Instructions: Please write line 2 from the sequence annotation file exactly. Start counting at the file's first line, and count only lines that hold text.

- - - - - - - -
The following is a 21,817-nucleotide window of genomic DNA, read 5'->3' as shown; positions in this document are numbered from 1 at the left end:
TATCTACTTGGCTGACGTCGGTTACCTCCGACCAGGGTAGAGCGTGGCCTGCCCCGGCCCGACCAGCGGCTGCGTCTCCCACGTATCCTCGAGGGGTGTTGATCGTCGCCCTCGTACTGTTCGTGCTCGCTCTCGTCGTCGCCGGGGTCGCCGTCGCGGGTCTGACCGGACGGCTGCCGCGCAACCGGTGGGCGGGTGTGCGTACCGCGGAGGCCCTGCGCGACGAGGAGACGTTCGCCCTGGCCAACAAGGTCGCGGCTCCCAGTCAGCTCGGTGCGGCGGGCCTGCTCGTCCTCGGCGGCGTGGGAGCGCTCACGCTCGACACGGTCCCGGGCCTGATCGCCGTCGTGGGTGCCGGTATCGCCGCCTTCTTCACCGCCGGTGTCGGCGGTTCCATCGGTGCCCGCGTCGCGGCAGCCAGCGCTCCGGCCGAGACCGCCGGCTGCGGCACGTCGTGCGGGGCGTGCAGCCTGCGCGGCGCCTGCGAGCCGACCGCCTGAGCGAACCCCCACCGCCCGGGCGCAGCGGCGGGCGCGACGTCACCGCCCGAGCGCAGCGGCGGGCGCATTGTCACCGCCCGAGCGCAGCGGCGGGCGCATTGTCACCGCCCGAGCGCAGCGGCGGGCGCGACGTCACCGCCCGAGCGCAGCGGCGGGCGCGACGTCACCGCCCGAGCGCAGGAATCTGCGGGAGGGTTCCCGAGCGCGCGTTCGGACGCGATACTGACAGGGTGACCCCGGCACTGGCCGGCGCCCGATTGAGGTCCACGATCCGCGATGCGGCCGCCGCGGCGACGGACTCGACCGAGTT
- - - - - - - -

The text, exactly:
TATCTACTTGGCTGACGTCGGTTACCTCCGACCAGGGTAGAGCGTGGCCTGCCCCGGCCCGACCAGCGGCTGCGTCTCCCACGTATCCTCGAGGGGTGTTGATCGTCGCCCTCGTACTGTTCGTGCTCGCTCTCGTCGTCGCCGGGGTCGCCGTCGCGGGTCTGACCGGACGGCTGCCGCGCAACCGGTGGGCGGGTGTGCGTACCGCGGAGGCCCTGCGCGACGAGGAGACGTTCGCCCTGGCCAACAAGGTCGCGGCTCCCAGTCAGCTCGGTGCGGCGGGCCTGCTCGTCCTCGGCGGCGTGGGAGCGCTCACGCTCGACACGGTCCCGGGCCTGATCGCCGTCGTGGGTGCCGGTATCGCCGCCTTCTTCACCGCCGGTGTCGGCGGTTCCATCGGTGCCCGCGTCGCGGCAGCCAGCGCTCCGGCCGAGACCGCCGGCTGCGGCACGTCGTGCGGGGCGTGCAGCCTGCGCGGCGCCTGCGAGCCGACCGCCTGAGCGAACCCCCACCGCCCGGGCGCAGCGGCGGGCGCGACGTCACCGCCCGAGCGCAGCGGCGGGCGCATTGTCACCGCCCGAGCGCAGCGGCGGGCGCATTGTCACCGCCCGAGCGCAGCGGCGGGCGCGACGTCACCGCCCGAGCGCAGCGGCGGGCGCGACGTCACCGCCCGAGCGCAGGAATCTGCGGGAGGGTTCCCGAGCGCGCGTTCGGACGCGATACTGACAGGGTGACCCCGGCACTGGCCGGCGCCCGATTGAGGTCCACGATCCGCGATGCGGCCGCCGCGGCGACGGACTCGACCGAGTT